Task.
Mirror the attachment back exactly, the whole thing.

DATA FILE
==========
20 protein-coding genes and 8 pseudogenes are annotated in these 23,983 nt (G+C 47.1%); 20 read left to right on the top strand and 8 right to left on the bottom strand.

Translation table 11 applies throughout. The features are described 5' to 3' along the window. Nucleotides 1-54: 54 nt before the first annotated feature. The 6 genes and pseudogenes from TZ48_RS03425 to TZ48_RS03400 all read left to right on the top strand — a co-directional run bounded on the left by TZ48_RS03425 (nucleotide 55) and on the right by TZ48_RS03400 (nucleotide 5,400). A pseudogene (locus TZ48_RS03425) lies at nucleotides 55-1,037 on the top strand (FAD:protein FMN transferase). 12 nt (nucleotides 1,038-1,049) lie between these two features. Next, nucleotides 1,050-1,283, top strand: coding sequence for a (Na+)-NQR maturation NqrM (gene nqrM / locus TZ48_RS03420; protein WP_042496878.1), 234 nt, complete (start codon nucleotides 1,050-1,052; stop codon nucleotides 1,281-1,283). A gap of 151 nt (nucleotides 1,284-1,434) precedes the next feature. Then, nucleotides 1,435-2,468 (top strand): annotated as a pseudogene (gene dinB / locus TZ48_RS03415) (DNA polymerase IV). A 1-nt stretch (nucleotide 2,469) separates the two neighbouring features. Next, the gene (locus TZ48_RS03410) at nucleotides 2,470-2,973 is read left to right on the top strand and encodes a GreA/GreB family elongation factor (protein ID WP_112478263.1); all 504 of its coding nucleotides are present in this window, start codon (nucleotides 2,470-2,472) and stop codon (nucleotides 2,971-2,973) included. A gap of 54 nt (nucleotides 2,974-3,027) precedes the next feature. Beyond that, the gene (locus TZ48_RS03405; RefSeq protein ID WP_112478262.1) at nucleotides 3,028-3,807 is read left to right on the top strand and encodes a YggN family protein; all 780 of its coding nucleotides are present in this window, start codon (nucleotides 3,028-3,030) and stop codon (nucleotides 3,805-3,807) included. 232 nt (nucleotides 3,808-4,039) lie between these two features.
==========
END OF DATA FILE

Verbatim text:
20 protein-coding genes and 8 pseudogenes are annotated in these 23,983 nt (G+C 47.1%); 20 read left to right on the top strand and 8 right to left on the bottom strand.

Translation table 11 applies throughout. The features are described 5' to 3' along the window. Nucleotides 1-54: 54 nt before the first annotated feature. The 6 genes and pseudogenes from TZ48_RS03425 to TZ48_RS03400 all read left to right on the top strand — a co-directional run bounded on the left by TZ48_RS03425 (nucleotide 55) and on the right by TZ48_RS03400 (nucleotide 5,400). A pseudogene (locus TZ48_RS03425) lies at nucleotides 55-1,037 on the top strand (FAD:protein FMN transferase). 12 nt (nucleotides 1,038-1,049) lie between these two features. Next, nucleotides 1,050-1,283, top strand: coding sequence for a (Na+)-NQR maturation NqrM (gene nqrM / locus TZ48_RS03420; protein WP_042496878.1), 234 nt, complete (start codon nucleotides 1,050-1,052; stop codon nucleotides 1,281-1,283). A gap of 151 nt (nucleotides 1,284-1,434) precedes the next feature. Then, nucleotides 1,435-2,468 (top strand): annotated as a pseudogene (gene dinB / locus TZ48_RS03415) (DNA polymerase IV). A 1-nt stretch (nucleotide 2,469) separates the two neighbouring features. Next, the gene (locus TZ48_RS03410) at nucleotides 2,470-2,973 is read left to right on the top strand and encodes a GreA/GreB family elongation factor (protein ID WP_112478263.1); all 504 of its coding nucleotides are present in this window, start codon (nucleotides 2,470-2,472) and stop codon (nucleotides 2,971-2,973) included. A gap of 54 nt (nucleotides 2,974-3,027) precedes the next feature. Beyond that, the gene (locus TZ48_RS03405; RefSeq protein ID WP_112478262.1) at nucleotides 3,028-3,807 is read left to right on the top strand and encodes a YggN family protein; all 780 of its coding nucleotides are present in this window, start codon (nucleotides 3,028-3,030) and stop codon (nucleotides 3,805-3,807) included. 232 nt (nucleotides 3,808-4,039) lie between these two features.